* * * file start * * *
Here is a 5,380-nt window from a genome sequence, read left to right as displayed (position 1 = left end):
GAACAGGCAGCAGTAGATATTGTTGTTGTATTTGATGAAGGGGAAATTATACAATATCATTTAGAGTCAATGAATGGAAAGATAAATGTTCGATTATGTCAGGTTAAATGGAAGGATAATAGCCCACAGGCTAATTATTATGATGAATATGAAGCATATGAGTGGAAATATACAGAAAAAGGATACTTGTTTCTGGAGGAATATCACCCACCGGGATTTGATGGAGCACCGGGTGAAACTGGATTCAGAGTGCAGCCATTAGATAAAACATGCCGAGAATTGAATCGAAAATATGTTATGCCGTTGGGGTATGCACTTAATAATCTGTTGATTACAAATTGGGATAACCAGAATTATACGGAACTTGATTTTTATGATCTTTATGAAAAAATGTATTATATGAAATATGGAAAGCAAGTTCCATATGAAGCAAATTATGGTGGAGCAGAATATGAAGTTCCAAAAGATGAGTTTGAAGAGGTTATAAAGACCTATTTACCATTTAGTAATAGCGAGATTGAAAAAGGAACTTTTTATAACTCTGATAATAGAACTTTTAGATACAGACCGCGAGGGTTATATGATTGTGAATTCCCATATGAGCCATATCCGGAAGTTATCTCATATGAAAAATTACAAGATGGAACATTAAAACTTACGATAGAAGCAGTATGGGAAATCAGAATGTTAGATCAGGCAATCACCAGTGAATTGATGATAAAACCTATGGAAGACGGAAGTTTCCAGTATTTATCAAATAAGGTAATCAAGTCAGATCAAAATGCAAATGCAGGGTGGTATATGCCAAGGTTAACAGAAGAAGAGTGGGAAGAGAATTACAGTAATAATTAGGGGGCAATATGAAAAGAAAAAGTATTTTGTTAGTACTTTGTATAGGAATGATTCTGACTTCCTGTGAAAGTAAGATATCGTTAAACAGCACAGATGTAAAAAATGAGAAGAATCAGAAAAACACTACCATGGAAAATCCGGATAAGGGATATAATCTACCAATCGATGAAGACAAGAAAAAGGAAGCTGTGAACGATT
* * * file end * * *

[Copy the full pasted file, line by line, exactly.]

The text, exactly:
Here is a 5,380-nt window from a genome sequence, read left to right as displayed (position 1 = left end):
GAACAGGCAGCAGTAGATATTGTTGTTGTATTTGATGAAGGGGAAATTATACAATATCATTTAGAGTCAATGAATGGAAAGATAAATGTTCGATTATGTCAGGTTAAATGGAAGGATAATAGCCCACAGGCTAATTATTATGATGAATATGAAGCATATGAGTGGAAATATACAGAAAAAGGATACTTGTTTCTGGAGGAATATCACCCACCGGGATTTGATGGAGCACCGGGTGAAACTGGATTCAGAGTGCAGCCATTAGATAAAACATGCCGAGAATTGAATCGAAAATATGTTATGCCGTTGGGGTATGCACTTAATAATCTGTTGATTACAAATTGGGATAACCAGAATTATACGGAACTTGATTTTTATGATCTTTATGAAAAAATGTATTATATGAAATATGGAAAGCAAGTTCCATATGAAGCAAATTATGGTGGAGCAGAATATGAAGTTCCAAAAGATGAGTTTGAAGAGGTTATAAAGACCTATTTACCATTTAGTAATAGCGAGATTGAAAAAGGAACTTTTTATAACTCTGATAATAGAACTTTTAGATACAGACCGCGAGGGTTATATGATTGTGAATTCCCATATGAGCCATATCCGGAAGTTATCTCATATGAAAAATTACAAGATGGAACATTAAAACTTACGATAGAAGCAGTATGGGAAATCAGAATGTTAGATCAGGCAATCACCAGTGAATTGATGATAAAACCTATGGAAGACGGAAGTTTCCAGTATTTATCAAATAAGGTAATCAAGTCAGATCAAAATGCAAATGCAGGGTGGTATATGCCAAGGTTAACAGAAGAAGAGTGGGAAGAGAATTACAGTAATAATTAGGGGGCAATATGAAAAGAAAAAGTATTTTGTTAGTACTTTGTATAGGAATGATTCTGACTTCCTGTGAAAGTAAGATATCGTTAAACAGCACAGATGTAAAAAATGAGAAGAATCAGAAAAACACTACCATGGAAAATCCGGATAAGGGATATAATCTACCAATCGATGAAGACAAGAAAAAGGAAGCTGTGAACGATT